I recently sat down and resolved to start tackling the mountain of rulebooks and rpgs that seemed to be growing by the week before me. That, paired with a sort of terse relationship with video games at the moment, lead me to tackle some of the solo roleplaying games that I had begun to subconsciously collect. I had played one or two before, most notably the famous and award-winning Thousand Year Old Vampire, which was a surreal experience at the least (and a profoundly introspective jaunt at its best).
This week I decided to try one of the newer ones I had picked up: Lichdom (buy it here). Thanking the past version of me that had the foresight (or the money burning a hole in my digital wallet) for backing the Kickstarter that came with the hardcover and a custom deck of themed playing cards, I cracked open the cards, uncapped a new pen, and creased the spine of a brand new journal to start playing.
Lichdom is a solo journaling experience where you take on the role of a wizard, or if you prefer any other spellcasting title like shaman or sorcerer or mage that's fine. Whatever moniker you adopt, your goal in this game is the same: achieve immortality through an ancient and dark ritual in hopes of becoming a Lich. The ritual itself involves obtaining a mix of Arcane or Mundane Truths about the universe, and applying all that you've learned, any companions or enemies you have accrued over time, and possible influence you have in your fictional world, and rolling the dice against fate, literally.
There's a little more "game" involved with Lichdom than some other solo rpg / journaling game exercises, which afterwards I highly appreciated. Some other games ask you to "find a way to write an ending" or "conclude the events as you see fit" whereas with this game, you have a concrete objective you are working towards, and the events that have transpired and challenges you face directly affect your ability to tackle that last ritual. If you succeed, then your character has done the impossible and achieved immortality. But if you fail, you risk dying a horrible death and being lost to the sands of time in Ozymandian fashion, or even a mix of results in between.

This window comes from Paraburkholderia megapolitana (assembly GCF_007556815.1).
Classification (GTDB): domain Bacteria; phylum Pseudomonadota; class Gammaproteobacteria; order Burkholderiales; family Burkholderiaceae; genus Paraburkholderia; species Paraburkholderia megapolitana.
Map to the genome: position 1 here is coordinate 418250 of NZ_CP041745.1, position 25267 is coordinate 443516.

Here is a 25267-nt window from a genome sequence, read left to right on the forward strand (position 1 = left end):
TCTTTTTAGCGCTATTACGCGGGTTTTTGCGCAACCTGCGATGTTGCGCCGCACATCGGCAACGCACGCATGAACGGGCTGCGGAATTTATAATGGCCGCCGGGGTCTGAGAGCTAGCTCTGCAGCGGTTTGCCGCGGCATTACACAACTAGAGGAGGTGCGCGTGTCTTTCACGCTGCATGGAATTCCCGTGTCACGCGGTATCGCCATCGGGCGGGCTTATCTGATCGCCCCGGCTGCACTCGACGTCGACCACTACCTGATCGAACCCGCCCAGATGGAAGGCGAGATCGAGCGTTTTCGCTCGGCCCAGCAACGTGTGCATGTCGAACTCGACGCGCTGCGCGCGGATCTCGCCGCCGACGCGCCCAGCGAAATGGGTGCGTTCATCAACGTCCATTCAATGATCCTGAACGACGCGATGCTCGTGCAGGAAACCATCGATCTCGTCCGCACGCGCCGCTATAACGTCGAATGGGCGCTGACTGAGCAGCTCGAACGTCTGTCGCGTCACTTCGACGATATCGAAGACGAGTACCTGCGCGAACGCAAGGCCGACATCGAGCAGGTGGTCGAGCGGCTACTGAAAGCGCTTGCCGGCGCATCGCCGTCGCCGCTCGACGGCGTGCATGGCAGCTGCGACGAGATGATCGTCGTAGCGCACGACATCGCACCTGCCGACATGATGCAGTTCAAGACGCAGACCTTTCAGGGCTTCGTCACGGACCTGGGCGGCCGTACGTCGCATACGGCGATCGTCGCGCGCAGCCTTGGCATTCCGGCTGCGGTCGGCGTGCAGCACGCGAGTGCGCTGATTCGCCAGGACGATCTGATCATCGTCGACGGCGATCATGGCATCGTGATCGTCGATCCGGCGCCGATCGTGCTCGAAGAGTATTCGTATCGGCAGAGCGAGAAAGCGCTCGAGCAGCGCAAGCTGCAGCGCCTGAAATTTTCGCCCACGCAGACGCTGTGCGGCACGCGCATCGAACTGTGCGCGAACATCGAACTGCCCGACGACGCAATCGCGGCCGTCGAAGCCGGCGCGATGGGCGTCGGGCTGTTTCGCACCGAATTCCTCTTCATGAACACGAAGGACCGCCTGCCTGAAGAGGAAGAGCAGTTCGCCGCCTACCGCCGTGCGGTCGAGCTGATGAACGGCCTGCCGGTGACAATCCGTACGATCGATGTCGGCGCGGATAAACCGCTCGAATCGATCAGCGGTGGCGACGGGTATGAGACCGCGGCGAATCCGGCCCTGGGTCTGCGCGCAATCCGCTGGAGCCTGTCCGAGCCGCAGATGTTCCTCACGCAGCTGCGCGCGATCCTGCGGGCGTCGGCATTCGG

One of the things that first caught my eye as I began this game was that there were only two stats to keep track of: Resolve and Doom, which are both related. If your Resolve ever reaches 0, the game ends with Fate mocking you from beyond the pale. Doom can be incurred through a number of ways, most frequently by your own hand as you push your luck and take on dark and corrupting powers to succeed at various Challenges throughout the game.
Events and Challenges are represented by numbered cards, and each one has a table of unique prompts and descriptions to get your creative juices flowing. Events grant you the opportunity to flesh out the world or your character's interaction with it, whether it's their ascent to power or their descent into madness, or some eldritch combination of the two, the choice is yours. Challenges however, are particularly difficult moments that you have to roll dice against to succeed or fail, incurring either loss of Resolve or a chance to incur more corruption, and you must describe the incident based on that roll in as little or as much gory detail as you desire.
There are a variety of other types of resources as well, represented by the face cards. Influence and Companions are cards that you can keep and use as resources to help you in future challenges or the final ritual, granting a bonus on the actual roll, while representing relationships you foster in the fiction. Naturally, as the story progresses, you'll make Enemies which can stick around and give you negatives or banes on future rolls. Some cards act as Scrying or Scheming, which allows for manipulating the deck for a cost, representing your wizard's machinations as every step they take is a chess strategem moving towards their ultimate goal of immortality.
And finally, there's the truth. Or Truths rather, which are represented by the deck's Aces. A minimum of two Truths is required to begin the ritual. The final ritual, however, is quite a challenge however, in that you need to roll over a certain amount to not have your soul torn asunder by supernatural powers, and each Truth you obtain gives you an additional dice to roll. You can continue searching for more, but run the risk of incurring more Doom or Catastrophes or Challenges as well, so there's a great risk to reward built-in to the system.
So far, I'd say this is my favorite solo rpg that I've tried, although that's hard to say, acknowledging that recency bias might be a big factor. I feel like it strikes a great balance between a traditional "game" and a journaling exercise. I will say I definitely enjoyed this experience more than most solo rpgs that end up being some form of "single player D&D with a GM emulating book."
8 disembodied skulls out of 10, would risk eternal torment for another shot at immortality. You can pick up a copy here.